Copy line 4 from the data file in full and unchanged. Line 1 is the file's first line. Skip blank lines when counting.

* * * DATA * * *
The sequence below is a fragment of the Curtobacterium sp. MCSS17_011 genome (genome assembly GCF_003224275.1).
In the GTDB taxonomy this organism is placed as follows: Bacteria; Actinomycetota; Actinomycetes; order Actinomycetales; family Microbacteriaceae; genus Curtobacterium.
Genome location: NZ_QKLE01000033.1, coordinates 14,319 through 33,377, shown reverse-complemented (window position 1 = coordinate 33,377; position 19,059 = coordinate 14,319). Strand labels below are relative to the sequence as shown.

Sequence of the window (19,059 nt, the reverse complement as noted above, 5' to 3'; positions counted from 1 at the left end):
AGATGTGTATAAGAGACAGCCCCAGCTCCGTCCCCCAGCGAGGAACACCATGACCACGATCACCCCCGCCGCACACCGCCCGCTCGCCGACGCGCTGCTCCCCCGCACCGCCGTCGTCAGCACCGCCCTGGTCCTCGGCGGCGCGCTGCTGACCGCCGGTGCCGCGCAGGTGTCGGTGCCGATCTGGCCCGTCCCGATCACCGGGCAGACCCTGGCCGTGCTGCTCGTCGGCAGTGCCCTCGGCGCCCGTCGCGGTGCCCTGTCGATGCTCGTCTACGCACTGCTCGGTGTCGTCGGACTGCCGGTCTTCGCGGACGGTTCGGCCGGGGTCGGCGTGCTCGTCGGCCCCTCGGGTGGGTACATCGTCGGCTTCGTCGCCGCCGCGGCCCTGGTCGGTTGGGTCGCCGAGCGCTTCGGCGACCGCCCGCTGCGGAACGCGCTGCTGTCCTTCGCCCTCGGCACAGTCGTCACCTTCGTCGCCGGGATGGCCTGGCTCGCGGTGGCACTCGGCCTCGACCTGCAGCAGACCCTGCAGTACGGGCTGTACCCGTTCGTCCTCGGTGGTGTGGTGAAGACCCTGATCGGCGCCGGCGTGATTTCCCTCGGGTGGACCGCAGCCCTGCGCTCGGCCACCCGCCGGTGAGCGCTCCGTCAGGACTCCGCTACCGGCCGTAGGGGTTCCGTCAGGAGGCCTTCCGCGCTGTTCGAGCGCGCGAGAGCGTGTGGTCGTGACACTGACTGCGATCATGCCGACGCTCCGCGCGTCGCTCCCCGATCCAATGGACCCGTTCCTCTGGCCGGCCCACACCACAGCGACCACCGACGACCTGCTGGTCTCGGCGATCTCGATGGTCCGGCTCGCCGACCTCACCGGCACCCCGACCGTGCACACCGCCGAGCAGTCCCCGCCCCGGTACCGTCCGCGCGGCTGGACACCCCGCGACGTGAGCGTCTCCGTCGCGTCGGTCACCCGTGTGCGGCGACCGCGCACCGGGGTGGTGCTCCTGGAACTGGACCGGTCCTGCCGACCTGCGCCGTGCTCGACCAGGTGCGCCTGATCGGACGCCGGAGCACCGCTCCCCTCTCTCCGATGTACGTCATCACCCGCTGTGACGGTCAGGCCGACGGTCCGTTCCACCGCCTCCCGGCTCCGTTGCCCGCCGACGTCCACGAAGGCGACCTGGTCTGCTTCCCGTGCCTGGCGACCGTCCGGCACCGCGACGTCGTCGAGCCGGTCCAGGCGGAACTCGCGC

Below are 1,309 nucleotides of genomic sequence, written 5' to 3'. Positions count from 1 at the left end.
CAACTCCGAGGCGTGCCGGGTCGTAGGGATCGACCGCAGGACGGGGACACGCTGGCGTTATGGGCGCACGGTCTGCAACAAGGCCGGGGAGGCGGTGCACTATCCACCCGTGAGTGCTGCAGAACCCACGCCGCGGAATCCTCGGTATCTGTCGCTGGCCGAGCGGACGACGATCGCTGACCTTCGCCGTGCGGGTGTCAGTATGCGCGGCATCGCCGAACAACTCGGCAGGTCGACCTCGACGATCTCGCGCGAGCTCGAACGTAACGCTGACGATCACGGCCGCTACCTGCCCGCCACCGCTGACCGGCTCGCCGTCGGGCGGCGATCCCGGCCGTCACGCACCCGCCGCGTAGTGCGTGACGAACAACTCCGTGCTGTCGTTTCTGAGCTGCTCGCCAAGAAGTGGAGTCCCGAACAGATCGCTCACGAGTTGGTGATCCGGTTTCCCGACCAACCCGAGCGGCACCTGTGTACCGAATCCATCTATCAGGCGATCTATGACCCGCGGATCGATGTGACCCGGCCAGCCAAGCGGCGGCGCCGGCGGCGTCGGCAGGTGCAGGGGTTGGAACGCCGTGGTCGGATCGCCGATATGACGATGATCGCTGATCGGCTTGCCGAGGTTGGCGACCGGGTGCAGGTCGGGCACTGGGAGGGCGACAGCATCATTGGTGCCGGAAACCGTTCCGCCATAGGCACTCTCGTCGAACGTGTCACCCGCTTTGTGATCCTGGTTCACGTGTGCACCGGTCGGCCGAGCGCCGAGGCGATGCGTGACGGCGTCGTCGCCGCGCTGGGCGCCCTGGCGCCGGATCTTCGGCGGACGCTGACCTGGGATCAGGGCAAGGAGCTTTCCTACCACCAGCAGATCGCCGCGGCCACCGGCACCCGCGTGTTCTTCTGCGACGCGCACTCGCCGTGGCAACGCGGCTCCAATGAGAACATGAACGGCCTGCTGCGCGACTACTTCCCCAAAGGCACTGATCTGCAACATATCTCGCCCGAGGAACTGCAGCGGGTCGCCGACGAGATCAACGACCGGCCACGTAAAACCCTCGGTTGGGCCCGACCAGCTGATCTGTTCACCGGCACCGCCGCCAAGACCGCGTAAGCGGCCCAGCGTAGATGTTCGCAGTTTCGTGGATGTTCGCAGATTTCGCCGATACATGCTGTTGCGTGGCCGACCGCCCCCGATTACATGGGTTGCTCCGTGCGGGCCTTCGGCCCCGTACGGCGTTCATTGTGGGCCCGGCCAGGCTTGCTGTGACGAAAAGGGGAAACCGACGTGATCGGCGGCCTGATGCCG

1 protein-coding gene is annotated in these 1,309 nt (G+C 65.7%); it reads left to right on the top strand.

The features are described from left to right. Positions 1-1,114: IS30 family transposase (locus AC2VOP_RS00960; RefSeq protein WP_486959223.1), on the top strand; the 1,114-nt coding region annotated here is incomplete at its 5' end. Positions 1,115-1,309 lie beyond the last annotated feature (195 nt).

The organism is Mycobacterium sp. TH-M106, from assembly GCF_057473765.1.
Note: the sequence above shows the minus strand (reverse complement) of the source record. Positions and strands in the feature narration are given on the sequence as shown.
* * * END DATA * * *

Sequence of the window (19,059 nt, the reverse complement as noted above, 5' to 3'; positions counted from 1 at the left end):